Tuesday, August 6, 2013

After almost half a century, we still don’t get it.

When I went off to college in 1967, I fully intended to become an elementary school teacher. It was a most appropriate vocation for young ladies in those days -- that or secretarial work, nursing or marrying and raising a family. Our futures were pretty limited.

First semester went well enough, taking core classes that all freshmen had to take. Luckily for me, I aced Spanish because my college class used the same book we had in high school. Other than that, I was a mediocre student more interested in sororities and social life.

Second semester exposed me to a rough gang: political science majors. Not only did they know how to party, but they were liberals! Coming from a long line of conservatives, this was quite an eye-opener. My liberal gene really kicked-into gear following the assassinations of M.L.King, Jr. and Bobby Kennedy in 1968.

That was also an election year and we held mock political conventions on campus. The civil rights movement was very hot and growing stronger and more militant by the day. Dr. King’s message of peaceful revolution was pretty much abandoned after he was gunned down. All hell broke loose.

At the same time the Vietnam War was causing many of us to agonize over drafted friends who went off to fight a war they detested and either died far too young or came home terribly damaged.

I considered myself a Peacenik but felt helpless because I had no power -- not even old enough to vote. Protesting was pretty pointless in my college’s tiny, rural town in the middle of the corn belt. However, passions were just as strong as they were on larger campuses across the country.

The summer of 1968 is memorable because of massive and often destructive demonstrations of frustration over the national status quo. Our military seemed to be doing more harm than good in Southeast Asia with huge sacrifices of human lives and tax dollars. It was a no-win situation that kept writhing along. Television and print media provided a constant stream of graphic details.

That summer also brought my political-science-major boyfriend to my family home 30 miles outside Chicago. He was determined to join the protests at the Democratic National Convention. I was reluctant but gullible enough to take the train into the city with him. We visited Eugene McCarthy’s headquarters and bought campaign stuff. Then wandered around.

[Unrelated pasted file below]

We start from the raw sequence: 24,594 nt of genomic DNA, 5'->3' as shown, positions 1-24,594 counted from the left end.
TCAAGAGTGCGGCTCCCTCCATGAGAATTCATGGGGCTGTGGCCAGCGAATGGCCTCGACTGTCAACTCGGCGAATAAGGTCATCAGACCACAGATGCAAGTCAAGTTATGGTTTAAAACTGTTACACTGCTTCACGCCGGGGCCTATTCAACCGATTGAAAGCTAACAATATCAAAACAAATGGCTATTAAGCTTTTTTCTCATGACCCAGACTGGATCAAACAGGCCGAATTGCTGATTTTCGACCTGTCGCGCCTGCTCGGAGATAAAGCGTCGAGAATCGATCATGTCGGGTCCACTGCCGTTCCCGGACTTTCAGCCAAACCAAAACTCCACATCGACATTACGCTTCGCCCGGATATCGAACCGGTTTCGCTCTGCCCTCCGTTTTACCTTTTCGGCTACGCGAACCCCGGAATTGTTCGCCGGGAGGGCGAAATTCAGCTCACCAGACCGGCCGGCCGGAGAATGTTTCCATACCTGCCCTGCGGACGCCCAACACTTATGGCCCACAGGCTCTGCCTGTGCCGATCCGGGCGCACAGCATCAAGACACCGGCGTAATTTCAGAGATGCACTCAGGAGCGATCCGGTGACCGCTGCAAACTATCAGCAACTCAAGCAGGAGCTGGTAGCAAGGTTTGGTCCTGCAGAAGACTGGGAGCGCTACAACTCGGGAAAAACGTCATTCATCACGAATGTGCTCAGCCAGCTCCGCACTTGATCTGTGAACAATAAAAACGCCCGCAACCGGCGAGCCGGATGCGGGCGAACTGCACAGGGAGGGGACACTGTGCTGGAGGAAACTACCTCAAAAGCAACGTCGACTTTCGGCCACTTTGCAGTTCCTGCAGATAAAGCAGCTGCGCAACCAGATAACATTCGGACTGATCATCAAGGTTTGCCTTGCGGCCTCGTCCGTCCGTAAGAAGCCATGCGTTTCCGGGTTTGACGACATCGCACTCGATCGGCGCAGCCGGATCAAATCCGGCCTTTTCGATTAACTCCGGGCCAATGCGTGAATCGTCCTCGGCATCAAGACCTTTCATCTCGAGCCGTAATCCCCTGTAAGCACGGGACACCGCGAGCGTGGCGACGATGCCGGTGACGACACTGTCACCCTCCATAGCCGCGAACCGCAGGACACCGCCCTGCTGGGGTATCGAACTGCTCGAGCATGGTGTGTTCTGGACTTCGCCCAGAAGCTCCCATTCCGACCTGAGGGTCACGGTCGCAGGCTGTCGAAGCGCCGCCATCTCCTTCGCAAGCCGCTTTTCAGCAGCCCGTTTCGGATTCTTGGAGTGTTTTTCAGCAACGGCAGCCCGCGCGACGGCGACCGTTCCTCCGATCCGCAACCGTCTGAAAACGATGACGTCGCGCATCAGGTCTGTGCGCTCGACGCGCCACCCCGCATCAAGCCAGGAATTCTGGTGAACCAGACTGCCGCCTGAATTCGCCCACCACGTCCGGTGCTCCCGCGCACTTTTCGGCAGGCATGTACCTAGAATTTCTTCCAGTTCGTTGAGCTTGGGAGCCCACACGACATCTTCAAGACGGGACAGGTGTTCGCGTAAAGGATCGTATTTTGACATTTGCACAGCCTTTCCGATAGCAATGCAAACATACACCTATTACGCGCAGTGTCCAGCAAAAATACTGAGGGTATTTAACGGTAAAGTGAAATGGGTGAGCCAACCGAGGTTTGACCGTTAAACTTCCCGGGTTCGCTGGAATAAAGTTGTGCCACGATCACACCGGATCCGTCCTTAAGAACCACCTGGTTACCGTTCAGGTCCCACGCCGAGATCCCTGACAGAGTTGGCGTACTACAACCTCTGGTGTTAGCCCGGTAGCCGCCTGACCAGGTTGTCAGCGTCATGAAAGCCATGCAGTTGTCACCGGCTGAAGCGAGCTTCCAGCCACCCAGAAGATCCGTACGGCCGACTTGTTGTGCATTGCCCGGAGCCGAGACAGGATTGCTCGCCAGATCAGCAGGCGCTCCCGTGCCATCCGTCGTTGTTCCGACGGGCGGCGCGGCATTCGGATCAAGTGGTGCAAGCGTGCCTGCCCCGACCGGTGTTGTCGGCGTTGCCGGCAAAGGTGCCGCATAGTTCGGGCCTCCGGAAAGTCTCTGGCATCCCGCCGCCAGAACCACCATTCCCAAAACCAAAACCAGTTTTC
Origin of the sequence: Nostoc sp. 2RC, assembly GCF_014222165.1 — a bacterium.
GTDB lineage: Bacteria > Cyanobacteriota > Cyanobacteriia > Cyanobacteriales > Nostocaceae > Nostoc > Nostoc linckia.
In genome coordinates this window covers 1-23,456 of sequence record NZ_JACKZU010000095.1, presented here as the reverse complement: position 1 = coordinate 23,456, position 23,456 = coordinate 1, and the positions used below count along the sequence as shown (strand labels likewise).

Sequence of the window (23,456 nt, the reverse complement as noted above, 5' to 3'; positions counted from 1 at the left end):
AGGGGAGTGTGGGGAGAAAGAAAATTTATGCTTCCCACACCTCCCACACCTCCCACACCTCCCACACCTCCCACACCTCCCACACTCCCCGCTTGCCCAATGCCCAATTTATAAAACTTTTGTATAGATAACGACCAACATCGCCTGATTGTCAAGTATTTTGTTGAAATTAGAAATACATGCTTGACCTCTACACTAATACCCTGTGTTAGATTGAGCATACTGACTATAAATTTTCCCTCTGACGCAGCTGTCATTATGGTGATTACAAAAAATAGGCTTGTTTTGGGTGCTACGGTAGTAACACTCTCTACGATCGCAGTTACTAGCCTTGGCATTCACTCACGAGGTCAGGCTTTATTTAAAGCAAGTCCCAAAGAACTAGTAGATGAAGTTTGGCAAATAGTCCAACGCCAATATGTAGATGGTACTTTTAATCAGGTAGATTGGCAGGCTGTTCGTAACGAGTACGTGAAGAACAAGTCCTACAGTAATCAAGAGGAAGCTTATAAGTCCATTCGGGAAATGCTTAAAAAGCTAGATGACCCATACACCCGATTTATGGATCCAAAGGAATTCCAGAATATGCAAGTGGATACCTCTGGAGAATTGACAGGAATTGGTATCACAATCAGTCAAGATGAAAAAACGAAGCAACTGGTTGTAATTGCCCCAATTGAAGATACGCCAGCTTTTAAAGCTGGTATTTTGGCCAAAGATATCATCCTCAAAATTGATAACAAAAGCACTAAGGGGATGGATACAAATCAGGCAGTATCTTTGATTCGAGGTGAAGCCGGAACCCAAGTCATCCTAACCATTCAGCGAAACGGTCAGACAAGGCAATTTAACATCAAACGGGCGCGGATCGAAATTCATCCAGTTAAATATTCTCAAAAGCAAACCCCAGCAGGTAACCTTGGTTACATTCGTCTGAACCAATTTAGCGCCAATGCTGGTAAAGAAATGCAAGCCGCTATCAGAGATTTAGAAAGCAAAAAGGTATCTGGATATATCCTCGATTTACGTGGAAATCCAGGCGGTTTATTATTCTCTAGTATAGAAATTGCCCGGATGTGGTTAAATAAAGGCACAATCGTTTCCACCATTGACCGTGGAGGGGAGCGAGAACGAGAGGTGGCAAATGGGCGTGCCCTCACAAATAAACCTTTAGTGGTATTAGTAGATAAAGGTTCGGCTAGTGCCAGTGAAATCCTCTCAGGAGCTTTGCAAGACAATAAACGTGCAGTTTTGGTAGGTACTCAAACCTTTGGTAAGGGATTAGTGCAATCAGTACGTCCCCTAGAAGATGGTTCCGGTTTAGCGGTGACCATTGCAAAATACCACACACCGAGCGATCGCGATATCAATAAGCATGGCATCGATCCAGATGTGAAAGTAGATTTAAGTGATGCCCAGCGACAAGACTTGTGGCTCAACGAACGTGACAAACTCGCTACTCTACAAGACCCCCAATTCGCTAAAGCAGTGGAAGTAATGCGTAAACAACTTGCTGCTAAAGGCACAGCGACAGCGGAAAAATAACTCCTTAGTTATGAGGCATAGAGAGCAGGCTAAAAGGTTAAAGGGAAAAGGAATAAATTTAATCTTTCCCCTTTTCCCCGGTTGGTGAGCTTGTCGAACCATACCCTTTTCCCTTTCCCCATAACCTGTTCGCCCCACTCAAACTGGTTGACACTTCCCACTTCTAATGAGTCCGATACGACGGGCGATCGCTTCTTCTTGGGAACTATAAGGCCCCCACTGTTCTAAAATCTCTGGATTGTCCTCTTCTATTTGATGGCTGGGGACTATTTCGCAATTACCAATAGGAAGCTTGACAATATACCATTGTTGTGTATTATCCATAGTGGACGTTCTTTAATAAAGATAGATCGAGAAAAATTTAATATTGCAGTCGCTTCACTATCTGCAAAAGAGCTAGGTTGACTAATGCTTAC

As we headed toward the convention center, BF was trying to find out where the action was. He was ready to jump in with both feet while I knew my dad would string me up if I got arrested. It took some heavy persuasion to get him on the train back north to my safe, quiet home town. We all know what happened later that day and night and BF was so disappointed that he missed the ruckus.

* * * * * * * * * * *

Today, in 2013, I came across a paper I wrote for my political history class in 1969. That is what triggered all of the above. It also struck me so true for our current status as a world power.

The paper was a comparison and critique of J. William Fulbright’s The Arrogance of Power and William Appleman Williams’ The Tragedy of American Diplomacy. I certainly won’t bore you with the whole thing, but a few paragraphs struck me as so relevant for now, in 2013. Remember I wrote this in 1969.

According to J. William Fulbright, America has reached a point in its history as have other nations, where it is in “danger of losing its perspective on what exactly is within its realm of power and what is beyond it.” He adds that American “power tends to confuse itself with virtue” and as a great nation it is almost a duty to remake less great nations “. . . in its own shining image.” Williams has basically the same attitude towards this philosophy. “This insistence that other people ought to copy America contradicts the humanitarian urge to help them. . .”

Both men agree that the American form of democracy and everything that it encompasses cannot work and cannot be justified in most other nations. The necessity for self-determination by other governments and people is often over looked by our basically well-meaning makers of foreign policy.

As far as foreign aid is concerned, Fulbright and Williams agree that the United States has overextended itself to the point that it is almost ignoring the domestic and economic problems within its own population by trying to be a ‘rich uncle’ to every poor, underdeveloped country it can find.

Will we ever learn?

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